A Travellerspoint blog


Here & There

After leaving Vietnam, we decided to make a stop-over in Malaysia on our way back to Thailand. Once again, I knew little about the place I was going to visit, so we found a Lonely Planet book, and started reading. We knew it would be hot and beautiful (we would still be in SE Asia after all), but we didn't know it would be so 'Western' Among the first things we noticed after landing in Kuala Lumpur, were the modern road system, and the lush green foliage. Mike said he could just as easily have landed in California. We headed to a mall to get the computer fixed, and ended up eating sushi, bowling, and window shopping in actual stores where the staff is made up of bored teenagers who could care less if you bought anything; they certainly weren't going to talk you into it. Meg was in heaven. Even Mac was happy.

We didn't waste too much time in the city, however, because my beautiful resort was waiting. It was called "The Golden Palm Tree Iconic Resort" - so fancy. It was a palm tree shaped cluster of villas, built on stilts over the ocean. It was total luxury!
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The kids were able to windsurf, paddle board,
cart surf, play ping pong ...
It was such a nice treat. A 5-star holiday in the middle of our 2-star travels.

Another quick stop in Kuala Lumpur gave us just enough time for another mall fix, and a visit to China Town. The taxi ride alone was worth the trip. Our driver wasn't really a taxi driver, he was some sort of consultant with a master's degree in something or other, who was just helping out his brother. Despite it being Sunday, he was determined to avoid the traffic jams. It didn't take long for him to get lost, and turn a 7 minute ride into a 60 minute one. I still burst out in a fit of giggles when I think of him saying (in his Indian accent) "Oh my god, this road goes somewhere else!", "Oh no, now we're on a toll road", and chanting "KL KL just follow the signs that say KL and we will get back to Kuala Lumpur".
The theme in China Town seemed to be - food on a stick.

We then headed to the Vegas/Disneyland of Malaysia. Genting Highlands is a mountain top themepark-casino. One of the best things about this resort is the uber-cool gondola ride up to it. If you look hard in the background, you can just make out one of the hotels at the top of the mountain.
So, for three days, we rode roller coasters, ate fast food, bowled, and gazed out our window at the lights of Kuala Lumpur miles and miles away.
Mac on the "Flying Coaster"
I'm not sure why I let Meg talk me into this drop-of-death at every theme park we visit, but here we are again.
They even had something Mike's speed

Our last stop was at the island of Langkawi. We didn't stay long, but managed to sneak in a boat ride through the many gorgeous islands that this area is famous for.
We also hiked up to an alpine lake known for it's fertility powers, where we all swam with our mouths firmly closed.
And remember, whenever traveling in Malaysia, be mindful of the signs...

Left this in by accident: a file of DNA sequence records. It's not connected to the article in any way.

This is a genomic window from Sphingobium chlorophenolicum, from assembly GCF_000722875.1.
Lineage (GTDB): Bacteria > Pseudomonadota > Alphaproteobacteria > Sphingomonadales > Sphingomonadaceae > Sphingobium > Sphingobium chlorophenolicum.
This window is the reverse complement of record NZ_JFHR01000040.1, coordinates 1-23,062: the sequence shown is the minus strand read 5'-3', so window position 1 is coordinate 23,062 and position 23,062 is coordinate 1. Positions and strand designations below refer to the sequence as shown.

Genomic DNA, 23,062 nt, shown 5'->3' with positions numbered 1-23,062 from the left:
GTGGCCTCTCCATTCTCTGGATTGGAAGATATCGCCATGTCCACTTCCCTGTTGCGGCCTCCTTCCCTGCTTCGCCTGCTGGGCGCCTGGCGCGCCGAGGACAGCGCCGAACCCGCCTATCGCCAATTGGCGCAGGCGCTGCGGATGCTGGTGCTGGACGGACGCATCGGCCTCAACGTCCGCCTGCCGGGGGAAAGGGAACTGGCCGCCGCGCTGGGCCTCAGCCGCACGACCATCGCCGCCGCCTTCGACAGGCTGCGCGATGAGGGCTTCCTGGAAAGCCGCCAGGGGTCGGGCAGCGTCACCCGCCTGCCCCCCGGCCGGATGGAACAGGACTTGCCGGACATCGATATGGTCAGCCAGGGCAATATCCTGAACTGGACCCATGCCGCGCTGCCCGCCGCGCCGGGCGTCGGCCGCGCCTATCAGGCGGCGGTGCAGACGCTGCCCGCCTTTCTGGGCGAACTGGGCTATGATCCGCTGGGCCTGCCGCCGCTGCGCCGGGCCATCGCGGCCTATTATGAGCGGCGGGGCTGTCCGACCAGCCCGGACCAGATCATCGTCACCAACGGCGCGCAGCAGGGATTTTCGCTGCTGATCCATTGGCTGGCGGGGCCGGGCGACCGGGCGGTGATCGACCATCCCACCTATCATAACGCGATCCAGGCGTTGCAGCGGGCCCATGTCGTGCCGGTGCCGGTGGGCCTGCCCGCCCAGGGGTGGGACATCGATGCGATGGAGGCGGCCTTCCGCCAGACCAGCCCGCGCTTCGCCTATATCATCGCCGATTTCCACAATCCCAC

and check to see who's hanging out in the kitchen :)

And we're off to Thailand.

Posted by wilsonprawdzik 05:27 Archived in Malaysia Comments (2)

Memories of Vietnam

Random snapshots

Mike takes so darned many good photos, I always have trouble narrowing them down. I thought I'd post a random selection for anyone interested in looking. Most are self explanatory, so I won't make comments unless I think it'll be helpful.
This is Jerry, she lived at the guest house where we stayed in Da Lat.


Note how rich we are in Vietnam! Of course the access fees are pretty steep...

Ugh! Even in Vietnam.DSCF2450.jpg

Coffee beans


bamboo bicycle

Posted by wilsonprawdzik 22:59 Comments (0)

Vietnam, 2nd Installment

Beaches, Mountains, and Rain

sunny 28 °C

We were able to travel from Saigon to an awesome little beach town called Mui Ne by Sleeper bus. Too cool. Mike wishes you get could seats like that on airplanes. (Please don't tell him that for the price of his right arm, he could).

Mui Ne is the "adrenaline capital of Vietnam". They have crazy wind and surf there. When the tide was high, the waves would crash over the 10 ft retaining wall at our resort.

The sky was full of Kite Surfers - very entertaining to watch. Mac was in awe, and vowed to return one day to partake in the fun.

This time around however, he was satisfied with wind surfing, and managed to get out for a couple of lessons.
Now, of course, he needs one for Tagish.

We also went sliding on the sand dunes,
where Megan made a couple of friends. This is how tall 12 year olds are in Vietnam - they thought Meg was a giant!
We also got our kicks swimming in the tremendous surf. The day before we were leaving, I finally worked up the courage to try boogey boarding. I waited for the biggest wave of the year, 40 ft high at least, and went for it. Within seconds, I was turning summersaults in the water, and eating sand off the ocean floor. When flow of blood from my nose finally ebbed, I was grateful for two things: 1) My neck wasn't broken, and 2) Bobbi wasn't watching!

I was a little hesitant to leave the beach for the cooler mountains, but was drawn by the promise of "Little Paris of Vietnam". Da Lat certainly delivered on that promise. Sadly, rather than a sleeper bus to take us up into the mountains, there was an overcrowded, rust bucket to travel the winding, bumpy, dusty road. I think it took us 5 or 6 hours to travel about 265 kms NOT including the stop to fix the transmission. ( It's amazing what a Vietnamese bus driver can do with a single wrench.) We all loved Dalat immediately. Mac because of the pine trees that reminded him of home, Meg because she was put in charge of Christmas decorations at our guest house, and Mike because of the community breakfast table at our guest house, that enabled him to lounge for hours over breakfast visiting with the other guests. As for myself, I got to bake Christmas cookies!

The kids were relieved that Santa managed to find them among the Buddhists of Vietnam. Mac didn't even mind that Santa stuffed his gifts into his dad's smelly old sock.

Aside from the cookies, we all helped cook Christmas dinner, which we shared with the other hotel guests at the Christmas party. It was the next best thing to Christmas at home.